The Portuguese wine scene is finally coming of age, offering quality and value at all price points, writes Chris Losh.
Back in 1987, David Gleave – later to become the founder and CEO of Liberty Wines – was on a Masters of Wine trip to Portugal. He was knocked out by what he found there and confidently predicted great things for the country’s wine producers.
As he ruefully points out, the UK on-trade then spent most of the next 30 or so years ignoring his prediction.
But finally, belatedly, things have started to change. Portugal isn’t just waking up. It’s starting to acquire some real momentum.
There’s been evidence of this in the Sommelier Wine Awards for a while. The competition is often a useful early indicator of trends, and Portugal has been attracting a growing number of medals and increasingly positive analysis from the tasters for several years. The number of golds has more than tripled between 2014 and 2020.
There are few countries or regions that come close to that level of improvement. But the tasters’ feedback probably tells you why. The terms ‘interesting’ and ‘value for money’ keep coming up time and time again.
‘Portuguese winemaking is now in its prime, and when consumers taste it, they tend to be delighted with what they find,’ says Alex Hunt MW, Purchasing Director at Berkmann Wine Cellars.
Berkmann has seen sales of Portuguese wine to the on-trade increase five-fold over the last five years. Even with all the Covid headwinds, the supplier still sold more Portuguese wine in September than in 2019.
Berkmann, it seems, is slightly ahead of the curve. Not all merchants contacted for this article were stocking up on wines from new Portuguese producers but most large importers were either aware that they were missing out or actively engaged in the process of finding new additions for their list.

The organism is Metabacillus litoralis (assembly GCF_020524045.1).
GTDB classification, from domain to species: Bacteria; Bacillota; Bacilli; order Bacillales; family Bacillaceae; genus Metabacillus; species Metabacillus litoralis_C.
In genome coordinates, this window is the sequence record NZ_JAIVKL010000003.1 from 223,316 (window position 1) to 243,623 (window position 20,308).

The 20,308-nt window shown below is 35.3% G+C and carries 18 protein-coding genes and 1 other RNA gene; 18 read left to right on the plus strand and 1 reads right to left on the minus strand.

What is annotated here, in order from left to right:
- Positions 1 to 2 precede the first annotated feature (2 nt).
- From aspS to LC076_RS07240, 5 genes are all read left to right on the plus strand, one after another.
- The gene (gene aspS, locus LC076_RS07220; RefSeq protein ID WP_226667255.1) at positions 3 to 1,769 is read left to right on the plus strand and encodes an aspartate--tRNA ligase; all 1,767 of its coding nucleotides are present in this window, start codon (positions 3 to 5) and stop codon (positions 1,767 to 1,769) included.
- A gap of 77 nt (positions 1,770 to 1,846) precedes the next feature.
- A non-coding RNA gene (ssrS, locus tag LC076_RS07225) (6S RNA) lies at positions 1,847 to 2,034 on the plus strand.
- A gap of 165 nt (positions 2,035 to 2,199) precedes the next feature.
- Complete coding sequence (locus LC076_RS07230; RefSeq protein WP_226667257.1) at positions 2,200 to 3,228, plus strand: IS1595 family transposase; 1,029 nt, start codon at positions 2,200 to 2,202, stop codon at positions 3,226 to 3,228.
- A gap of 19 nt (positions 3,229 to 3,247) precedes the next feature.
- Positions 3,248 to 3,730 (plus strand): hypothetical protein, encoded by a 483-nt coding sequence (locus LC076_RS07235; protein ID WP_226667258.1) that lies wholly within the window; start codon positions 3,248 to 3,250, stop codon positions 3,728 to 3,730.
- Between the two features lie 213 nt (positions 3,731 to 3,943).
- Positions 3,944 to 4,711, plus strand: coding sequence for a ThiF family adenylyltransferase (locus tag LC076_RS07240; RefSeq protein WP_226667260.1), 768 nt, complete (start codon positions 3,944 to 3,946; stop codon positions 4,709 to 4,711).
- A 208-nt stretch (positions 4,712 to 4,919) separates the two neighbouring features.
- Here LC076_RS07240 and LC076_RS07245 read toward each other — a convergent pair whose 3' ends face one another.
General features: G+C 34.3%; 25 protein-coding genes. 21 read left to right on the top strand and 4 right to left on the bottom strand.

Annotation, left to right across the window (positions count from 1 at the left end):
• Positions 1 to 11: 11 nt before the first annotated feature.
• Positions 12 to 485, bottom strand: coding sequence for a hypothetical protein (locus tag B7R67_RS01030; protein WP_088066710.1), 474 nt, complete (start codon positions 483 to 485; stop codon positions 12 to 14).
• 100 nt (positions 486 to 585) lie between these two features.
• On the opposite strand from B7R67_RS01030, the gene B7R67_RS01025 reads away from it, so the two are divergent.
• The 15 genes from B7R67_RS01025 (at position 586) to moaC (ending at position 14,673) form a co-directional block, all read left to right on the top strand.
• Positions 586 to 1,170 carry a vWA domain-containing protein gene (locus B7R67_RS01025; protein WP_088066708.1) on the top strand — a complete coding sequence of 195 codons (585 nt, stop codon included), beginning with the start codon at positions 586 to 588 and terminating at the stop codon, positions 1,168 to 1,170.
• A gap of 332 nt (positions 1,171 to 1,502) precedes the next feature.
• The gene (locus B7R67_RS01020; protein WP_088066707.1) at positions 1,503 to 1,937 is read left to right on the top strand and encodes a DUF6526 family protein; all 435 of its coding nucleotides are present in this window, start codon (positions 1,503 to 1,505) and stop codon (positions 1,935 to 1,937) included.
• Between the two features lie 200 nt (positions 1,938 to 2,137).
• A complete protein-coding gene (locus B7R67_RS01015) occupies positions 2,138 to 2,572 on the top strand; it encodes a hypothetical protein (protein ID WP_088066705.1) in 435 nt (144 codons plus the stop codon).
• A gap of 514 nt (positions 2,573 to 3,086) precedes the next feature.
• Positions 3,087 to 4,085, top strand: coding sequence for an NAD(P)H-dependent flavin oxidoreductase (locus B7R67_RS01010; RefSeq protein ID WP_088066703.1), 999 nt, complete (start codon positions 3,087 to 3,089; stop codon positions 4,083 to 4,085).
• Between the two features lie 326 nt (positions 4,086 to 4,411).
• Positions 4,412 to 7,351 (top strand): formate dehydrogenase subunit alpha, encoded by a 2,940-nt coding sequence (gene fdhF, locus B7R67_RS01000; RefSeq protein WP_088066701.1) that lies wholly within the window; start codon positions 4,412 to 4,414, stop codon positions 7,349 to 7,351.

'You can see more generalist suppliers putting Portuguese wines on their list now, where in the past you had to go to specialist suppliers like Raymond Reynolds, Portugalia and Atlantico,' says Andre Luis Martins of the Cavalry and Guards Club.
He’s absolutely right. Ten years ago a discussion with importers about the role of Portugal in the on-trade would have been a pretty short conversation, but there’s a real energy around the category now that is genuinely exciting.
We might, perhaps, expect Liberty to have big sales growth and positive words about this matter since the country’s biggest wine producer, Sogrape, acquired a majority stake in it last year.
But smaller, more niche operations such as Graft Wines have seen steady growth over the last four years too. Since the wine market overall is flat or contracting, that means Portugal’s influence is on the up.
Graft’s Nik Darlington says that the growth has mostly been in the £10-14 ex VAT area, so typically hitting a wine list at the crucial £30-50 mark. Others put the sweet spot at £12-20 ex VAT.
Either way, this is a significant shift in how people are seeing what the country can produce.
'The value piece is attractive,’ says Darlington. ‘But it's moved over the last five years from: “Portugal is where I get my house wines”. Portugal is still somewhere that can reliably do the £6 ex VAT thing, even for small producers. But people are becoming more confident in the mid-price range where they realise that quality-to-price is more important than just the price itself.’
Reaching the sommelier catnip point
Ten years ago, the idea of concentrating on Portuguese wines in this price bracket would have been fanciful. But the country has benefited enormously from improvements in winemaking and growing techniques.
These seem to have come later to Portugal than elsewhere, but now their effects are being felt there has been a knock-on effect throughout the price scale, from entry level (where it’s now reliable) to super-expensive, where it can be excellent.